New Yorkers sat down in Times Square, filling its streets and sidewalks, and in the ambient light of its high-rising video walls and colorful advertisements, they immortalized some of Eric Garner's last words.
"I can't breathe! I can't breathe!" they chanted in unison.
It was Garner's cry, as he lay near death in the chokehold of police Officer Daniel Pantaleo on July 17, on a Staten Island sidewalk, where police had taken him down.
A grand jury decided not to prosecute Pantaleo on criminal charges in Garner's death. The announcement triggered protests.
As in the case of Michael Brown, the unarmed teenager shot dead by an officer in Ferguson, Missouri, in August, Garner was black, and Pantaleo is white.
Garner was also unarmed and did not attack police officers, although he verbally resisted arrest. He had his back to Pantaleo, when the officer threw his forearm around his throat.
Garner was pronounced dead that day at age 43. Police had suspected him of selling cigarettes illegally, a suspicion on which he had previously been arrested. Garner had a criminal record including 30 arrests.
Jonathan Moore, a lawyer for Garner's family, said Thursday that the issue isn't whether Pantaleo had "evil in his heart," but what he did -- opining that the officer "clearly was using excessive force."
As for the Garner family, they were surprised by the grand jury's decision and are trying to make sense of what comes next.
"They are struggling," Moore told CNN's "New Day." "It's been a difficult four months."
'Hear us; hear us'
For weeks after his death, protesters vented their anger peacefully on the streets over the disturbing takedown, which Garner's friend captured on a cell phone video that went viral.
Demonstrations abated for while, but Wednesday's grand jury decision sent angry New Yorkers streaming through Manhattan's pavement gridwork again.
"Hear us; hear us; listen and hear," was their credo, a protest organizer told CNN's Chris Cuomo.
"We want to be where we feel our message will be most effective," he said.
On their way through town, they combed neighborhoods to pick up sympathizers who joined them.
The crowd was diverse, filmmaker Spike Lee pointed out to CNN's Deborah Feyerick, as he strolled down the street with his son. "This has nothing to do with black and white. This is New Yorkers together," he said.
No stores burned
Non-violence was their pledge, the protest organizer said. "Our intention is to be peaceful, orderly and chant our message and make people recognize who we are."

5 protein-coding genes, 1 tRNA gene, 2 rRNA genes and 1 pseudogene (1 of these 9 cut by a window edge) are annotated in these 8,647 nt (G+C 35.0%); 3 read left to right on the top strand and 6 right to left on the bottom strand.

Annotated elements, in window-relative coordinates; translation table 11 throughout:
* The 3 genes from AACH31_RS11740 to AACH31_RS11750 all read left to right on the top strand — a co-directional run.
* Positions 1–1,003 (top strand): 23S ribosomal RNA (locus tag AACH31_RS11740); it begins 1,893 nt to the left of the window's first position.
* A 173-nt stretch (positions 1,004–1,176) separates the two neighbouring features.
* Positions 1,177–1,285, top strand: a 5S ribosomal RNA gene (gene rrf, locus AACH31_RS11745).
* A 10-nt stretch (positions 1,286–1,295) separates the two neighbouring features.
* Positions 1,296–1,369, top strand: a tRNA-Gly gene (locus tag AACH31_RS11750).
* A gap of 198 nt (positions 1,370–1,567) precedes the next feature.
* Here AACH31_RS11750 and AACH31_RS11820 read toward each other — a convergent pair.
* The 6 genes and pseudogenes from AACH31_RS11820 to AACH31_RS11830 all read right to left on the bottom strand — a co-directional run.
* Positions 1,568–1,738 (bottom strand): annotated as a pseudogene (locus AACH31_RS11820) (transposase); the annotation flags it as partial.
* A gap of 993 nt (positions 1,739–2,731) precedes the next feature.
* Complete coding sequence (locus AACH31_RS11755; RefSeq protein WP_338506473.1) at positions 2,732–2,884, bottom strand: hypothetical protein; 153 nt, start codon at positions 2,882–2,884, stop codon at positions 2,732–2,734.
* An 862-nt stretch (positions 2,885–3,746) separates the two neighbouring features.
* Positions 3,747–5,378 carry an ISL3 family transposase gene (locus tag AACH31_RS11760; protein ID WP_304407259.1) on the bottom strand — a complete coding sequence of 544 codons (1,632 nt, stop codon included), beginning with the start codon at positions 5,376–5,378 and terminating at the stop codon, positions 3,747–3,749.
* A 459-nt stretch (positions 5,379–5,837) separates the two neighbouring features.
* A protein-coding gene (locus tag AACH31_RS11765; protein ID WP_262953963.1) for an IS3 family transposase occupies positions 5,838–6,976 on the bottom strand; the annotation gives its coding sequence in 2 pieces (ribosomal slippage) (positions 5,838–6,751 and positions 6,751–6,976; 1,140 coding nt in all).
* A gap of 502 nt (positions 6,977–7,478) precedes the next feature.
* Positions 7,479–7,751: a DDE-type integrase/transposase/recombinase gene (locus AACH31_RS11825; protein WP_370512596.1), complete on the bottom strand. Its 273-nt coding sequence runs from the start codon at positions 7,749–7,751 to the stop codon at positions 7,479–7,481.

Garner's family wanted it that way.
Standing outside the store where his son had gasped in the chokehold, Garner's father, Ben Carr, told a crowd, "We ain't tearing up nothing. We ain't burning up nothing... The police is our problem. No violence. That is all I ask."
"We want justice for Eric," he said. He was hopeful about a federal investigation into Garner's death that U.S. Attorney General Eric Holder has announced.
Echoes of Ferguson resounded in New York in chants of "No justice, no peace! Hands up, don't shoot!"
"Ferguson is Everywhere," one demonstrator's sign read, but the tinge of street violence and police heavy-handedness did not make its way from Missouri to New York.
No stores were looted or burned; no bottles were thrown.
No riot gear
The battalions of police watching the protest wore no riot gear and refrained from the show of armored vehicles and assault rifles that appeared in the St. Louis suburb.
Plainclothes officers walked with the New York crowds to sniff out potential trouble ahead of time.
Officers did arrest about 30 people, Police Commissioner William Bratton told CNN's Don Lemon. They were on the lookout for people attempting to block traffic for long periods of time.
Many protesters wandered between cars, stopping traffic for a few minutes at a time, but they usually moved on.
There was no violence, no vandalism, Bratton said. "These demonstrators are non-violent."
Disbelief over decision
Protesters who saw the video of Garner's choking were in disbelief over the grand jury verdict that there was no "reasonable cause" to indict Pantaleo.
"I don't know what video they were looking at," said Garner's mother Gwen Carr. "Evidently, it wasn't the same one that the rest of the world was looking at."